UK travellers visiting France in the coming weeks could see their trip interrupted by continuing strikes against pension reforms.

The UK Foreign Office issued an update to its advice on travel to France after President Macron’s Government pushed through a pensions bill without a vote. Regular strikes have been organised by several French unions since January in a protest against the plan to raise the retirement age from 62 to 64.

Demonstrations began in Paris and elsewhere in France after the bill was pushed through.

What is the Foreign Office update?

The large-scale demonstrations in Paris and elsewhere in France began on 16 March and police presence increased, according to the UK Foreign, Commonwealth and Development Office (FCDO).

“Protests could turn violent and/or continue. These could lead to disruptions to road travel,” reads the FCDO update.

It adds that a number of unions have called for rolling cross-sector strike action from 7 March, with co-ordinated cross-sector walk outs planned on 23 March.

The industrial action could start the evening before a strike day and could run for several days, while local or sector-specific strikes could take place on other dates.

Strikes can lead to disruption to services.

Which strikes could affect travel?

The last set of rolling strikes, which began on 7 March, led to Eurostar, flight and ferry cancellations and further disruption. It involved rail, air traffic control and port and dock workers.

Domestic rail travel was also disrupted on all lines operated by SNCF Voyageurs as unions of the SNCF, France’s national state-owned rail company, took part in the strike.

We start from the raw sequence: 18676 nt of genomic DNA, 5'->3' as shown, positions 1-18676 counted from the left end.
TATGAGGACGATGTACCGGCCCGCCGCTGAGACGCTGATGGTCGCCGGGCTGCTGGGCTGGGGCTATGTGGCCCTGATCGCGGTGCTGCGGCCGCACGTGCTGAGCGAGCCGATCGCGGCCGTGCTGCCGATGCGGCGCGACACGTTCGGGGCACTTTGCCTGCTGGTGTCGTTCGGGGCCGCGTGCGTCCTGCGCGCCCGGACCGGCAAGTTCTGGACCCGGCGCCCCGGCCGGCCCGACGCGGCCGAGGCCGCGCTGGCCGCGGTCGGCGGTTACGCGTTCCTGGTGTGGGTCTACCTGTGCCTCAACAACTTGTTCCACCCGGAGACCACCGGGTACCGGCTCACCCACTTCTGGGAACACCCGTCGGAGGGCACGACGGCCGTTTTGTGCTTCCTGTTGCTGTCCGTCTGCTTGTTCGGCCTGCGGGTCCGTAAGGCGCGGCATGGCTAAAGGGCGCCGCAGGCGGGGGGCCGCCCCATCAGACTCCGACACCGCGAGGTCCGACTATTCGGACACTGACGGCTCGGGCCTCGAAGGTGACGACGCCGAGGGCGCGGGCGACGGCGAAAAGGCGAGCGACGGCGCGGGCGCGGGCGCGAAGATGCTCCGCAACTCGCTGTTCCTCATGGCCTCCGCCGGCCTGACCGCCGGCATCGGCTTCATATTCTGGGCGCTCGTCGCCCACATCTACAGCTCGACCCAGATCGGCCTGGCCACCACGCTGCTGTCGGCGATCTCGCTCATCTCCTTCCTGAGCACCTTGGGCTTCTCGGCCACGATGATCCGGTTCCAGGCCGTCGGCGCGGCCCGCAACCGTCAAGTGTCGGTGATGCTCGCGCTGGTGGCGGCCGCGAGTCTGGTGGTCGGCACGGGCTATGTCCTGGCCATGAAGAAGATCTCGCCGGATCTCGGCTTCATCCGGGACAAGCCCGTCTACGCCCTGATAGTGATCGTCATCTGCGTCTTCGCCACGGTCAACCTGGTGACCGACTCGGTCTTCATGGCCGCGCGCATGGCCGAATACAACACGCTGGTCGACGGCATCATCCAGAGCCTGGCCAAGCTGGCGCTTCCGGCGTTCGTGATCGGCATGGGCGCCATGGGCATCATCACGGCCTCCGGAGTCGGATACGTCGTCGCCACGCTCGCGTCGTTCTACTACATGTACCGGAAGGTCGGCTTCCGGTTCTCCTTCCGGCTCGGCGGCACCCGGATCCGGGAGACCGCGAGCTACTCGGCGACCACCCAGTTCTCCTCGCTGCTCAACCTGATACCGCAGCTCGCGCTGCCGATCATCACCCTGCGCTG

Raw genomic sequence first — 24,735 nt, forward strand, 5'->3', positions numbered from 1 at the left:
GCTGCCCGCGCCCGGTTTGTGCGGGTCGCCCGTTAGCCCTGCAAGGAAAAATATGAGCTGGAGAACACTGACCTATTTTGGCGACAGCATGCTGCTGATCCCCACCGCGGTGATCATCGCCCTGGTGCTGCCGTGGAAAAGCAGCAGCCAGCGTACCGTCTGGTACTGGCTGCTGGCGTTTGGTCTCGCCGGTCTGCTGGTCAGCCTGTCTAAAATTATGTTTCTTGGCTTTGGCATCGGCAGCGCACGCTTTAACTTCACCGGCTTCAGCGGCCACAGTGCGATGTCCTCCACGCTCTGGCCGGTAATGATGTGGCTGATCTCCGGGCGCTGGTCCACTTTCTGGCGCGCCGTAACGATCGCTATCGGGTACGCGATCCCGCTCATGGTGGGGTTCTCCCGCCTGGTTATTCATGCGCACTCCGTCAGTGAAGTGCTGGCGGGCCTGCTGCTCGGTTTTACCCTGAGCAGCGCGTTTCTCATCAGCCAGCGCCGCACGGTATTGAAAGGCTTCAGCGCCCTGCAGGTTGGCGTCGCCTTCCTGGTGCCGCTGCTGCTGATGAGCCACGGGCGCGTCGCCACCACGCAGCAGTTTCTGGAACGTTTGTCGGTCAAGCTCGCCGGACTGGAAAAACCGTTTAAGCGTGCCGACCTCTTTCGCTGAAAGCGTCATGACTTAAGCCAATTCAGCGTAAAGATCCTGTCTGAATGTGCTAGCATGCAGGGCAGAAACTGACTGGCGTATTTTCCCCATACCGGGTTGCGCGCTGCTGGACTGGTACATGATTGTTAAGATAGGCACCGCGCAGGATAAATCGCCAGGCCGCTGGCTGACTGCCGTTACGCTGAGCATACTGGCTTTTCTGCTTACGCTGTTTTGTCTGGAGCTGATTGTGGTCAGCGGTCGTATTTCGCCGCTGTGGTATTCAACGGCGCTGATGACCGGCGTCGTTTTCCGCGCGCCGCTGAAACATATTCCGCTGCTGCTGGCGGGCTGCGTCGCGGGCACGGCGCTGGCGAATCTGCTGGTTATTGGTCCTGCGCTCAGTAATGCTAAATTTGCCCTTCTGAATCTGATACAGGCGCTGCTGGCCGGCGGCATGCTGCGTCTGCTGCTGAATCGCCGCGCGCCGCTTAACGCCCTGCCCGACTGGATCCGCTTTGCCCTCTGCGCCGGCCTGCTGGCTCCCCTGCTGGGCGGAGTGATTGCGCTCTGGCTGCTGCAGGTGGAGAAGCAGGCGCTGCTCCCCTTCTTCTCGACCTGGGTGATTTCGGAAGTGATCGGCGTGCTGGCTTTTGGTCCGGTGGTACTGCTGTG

A press release issued by several French unions stated there was a plan to continue the calls for local rallies at the weekend and for a more major day of strikes on 23 March.

If the action is as widespread as on 7 March it is likely to cause significant disruption to trains, flights and ferries.

Meanwhile, Britons planning city breaks to Paris may be deterred by the 10,000 tonnes of waste that has collected on its streets, as a result of bin collectors striking.

PARIS, FRANCE - MARCH 17: Garbage cans overflowing with trash on the streets as collectors continue their strike in Paris, France on March 17, 2023. Garbage collectors have joined the massive strikes throughout France against pension reform plans. (Photo by Mustafa Yalcin/Anadolu Agency via Getty Images)
Rubbish has collected on the streets of Paris due to bin collectors’ strikes (Photo: Mustafa Yalcin/Anadolu Agency/Getty)

Could strikes continue into summer?

Demonstrations took place in Paris and elsewhere following the French Government’s decision to push through the pension bill.

Opposition parties have called for a vote of no-confidence in the Government. If this plan doesn’t succeed, then the pension bill would be considered passed.

Unions could continue to call for further action in protest against the changes.

By admin